For the Nets, who can't escape the past, it's not about the present

For the Nets, who can't escape the past, it's not about the present


For the Nets, who can't escape the past, it's not about the present


A famed American poet once said that when he came upon two roads that diverged in a wood, and he had to make a choice about which one to take, he chose the one that was less traveled. In the end, for Robert Frost in “The Road Not Taken,” his decision made all the difference in the world.

In life, it’s usually easier to go down the path that most people before you have gone down. It takes a particularly strong person, such as Mr. Frost, to choose the less-popular path, the one that — when confronted before — most people chose not to take.

The Brooklyn Nets would captivate Frost, were he still alive today and have at least a passing interest in a sport that was invented just 25 years before the publication of his poem. They, under former general manager Billy King, chose a third path. They did not build a team through the draft and a slow, delicate rebuild. The Nets also did not coerce a bunch of top free agents to sign with them in one magical offseason.

Instead, Billy King orchestrated what was at the time one of the more shocking trade in NBA history. He sent some spare contracts and a horde of future 1st round picks to the division rival Boston Celtics for two future Hall of Famers and one of the NBA’s best shooters of all time.

Unfortunately for the Nets — and to the Celtics’ delight — Paul Pierce and Kevin Garnett were way past their prime and Jason Terry, well, he just didn’t have much left in the tank. The path Brooklyn took was neither well-traveled or lightly visited; it was unheard of and almost revolutionary in scope. And, it did make all the difference.

Now, a new front office, new coaching staff and new roster is tasked with excavating the team from underneath the rubble of a failed and misguided organizational plan. Sean Marks and Kenny Atkinson have a gargantuan hole to dig the Nets out of, and as Plato wrote in his Allegory of the Cave, we have no idea what the team is going to look like when that hole is filled in and the latest tortured chapter in team history is forgotten.

When that might be is still unknown, though. It won’t be this season, that’s for sure. Ironically, the Nets begin their 2016-17 regular season schedule tomorrow night against none other than the Celtics, at the TD Garden in Boston. That’s the site where Pierce and Garnett achieved their greatest NBA accomplishment, another sad reminder of what could have been in Brooklyn and, also, what probably was a pipe dream from the beginning.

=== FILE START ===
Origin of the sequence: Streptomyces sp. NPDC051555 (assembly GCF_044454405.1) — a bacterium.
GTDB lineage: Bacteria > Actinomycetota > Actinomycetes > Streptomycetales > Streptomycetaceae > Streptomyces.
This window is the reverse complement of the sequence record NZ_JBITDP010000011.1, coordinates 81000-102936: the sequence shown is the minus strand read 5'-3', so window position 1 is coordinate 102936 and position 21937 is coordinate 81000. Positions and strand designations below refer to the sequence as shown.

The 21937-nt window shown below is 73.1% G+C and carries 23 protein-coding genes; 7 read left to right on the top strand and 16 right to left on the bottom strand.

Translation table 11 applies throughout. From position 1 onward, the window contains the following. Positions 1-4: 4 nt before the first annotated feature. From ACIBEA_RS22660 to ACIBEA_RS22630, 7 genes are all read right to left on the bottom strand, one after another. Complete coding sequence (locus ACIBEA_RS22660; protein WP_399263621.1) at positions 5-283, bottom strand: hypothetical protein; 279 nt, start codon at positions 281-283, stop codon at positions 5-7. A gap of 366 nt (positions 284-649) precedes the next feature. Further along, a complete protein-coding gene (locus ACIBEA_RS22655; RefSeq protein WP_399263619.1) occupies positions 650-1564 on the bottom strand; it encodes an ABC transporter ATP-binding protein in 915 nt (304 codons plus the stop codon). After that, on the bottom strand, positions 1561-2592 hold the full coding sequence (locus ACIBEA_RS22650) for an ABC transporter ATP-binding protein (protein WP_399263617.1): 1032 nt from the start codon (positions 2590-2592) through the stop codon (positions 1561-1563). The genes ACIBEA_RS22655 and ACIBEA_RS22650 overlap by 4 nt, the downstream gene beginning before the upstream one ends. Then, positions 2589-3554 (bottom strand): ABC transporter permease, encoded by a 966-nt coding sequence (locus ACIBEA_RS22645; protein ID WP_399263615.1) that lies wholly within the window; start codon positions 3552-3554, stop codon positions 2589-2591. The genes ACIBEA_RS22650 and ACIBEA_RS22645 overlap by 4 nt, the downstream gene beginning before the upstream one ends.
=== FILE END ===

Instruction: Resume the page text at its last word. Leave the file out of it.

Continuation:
The offseason, predicated around smart signings of Jeremy Lin and Trevor Booker, acquisition of young talent and salary cap flexibility, was a measured success. To be fair, anything short of a cataclysmic roster disaster would be a good summer for the Nets, who — more than any other team in the NBA — need some stability, even if that doesn’t result in wins.

For the Nets, in a strange way, the 2016-17 season is not about 2016, or 2017. The Celtics still own Brooklyn’s next 1st round pick — via a draft swap from The Trade That Must Not Be Named — so the Nets can’t even take solace in the perverse rewards of a reverse lottery draft system.

Any Nets failures this season only serve to help the Celtics. So when the two teams meet on Wednesday night, a Boston win holds dual meaning for the home team, and is almost devoid of any meaning for the visitors.

It’s a sad thing, to admit that an entire, 82-game season doesn’t mean much for a team. But, that’s the closest thing to the truth for Atkinson and his ragtag bunch of rookies, journeymen and established veterans. Dorothy, the Cowardly Lion and the Tin Man have no recourse against this Nets team, that’s for sure.

So when I watch the Nets this season, I’m going to root — as per usual — for them to win as many games as possible. I cannot wait to see Jeremy Lin run his own offense as the unquestioned starter for the first time in his career. I cannot wait for Brook Lopez to put up his big point totals in relative obscurity. Dammit, I even can’t wait for Brooklyn native Isaiah Whitehead to play in front of friends and family just a few miles from where he grew up.

It’s okay that this season is probably going to be a lost one for the Nets. We knew that coming in and, I’m assuming, most people around the organization know that too. While that’s depressing in a way — thanks, Billy (and Deron) — it’s a necessary evil.

That’s the way of the current NBA: the great teams are awesome and the really bad teams have the best chance to become awesome in the future. The Nets fall into the latter category and will have a longer road back into relevancy than most teams, but at least they’re following some sort of road and not swerving wildly off it.

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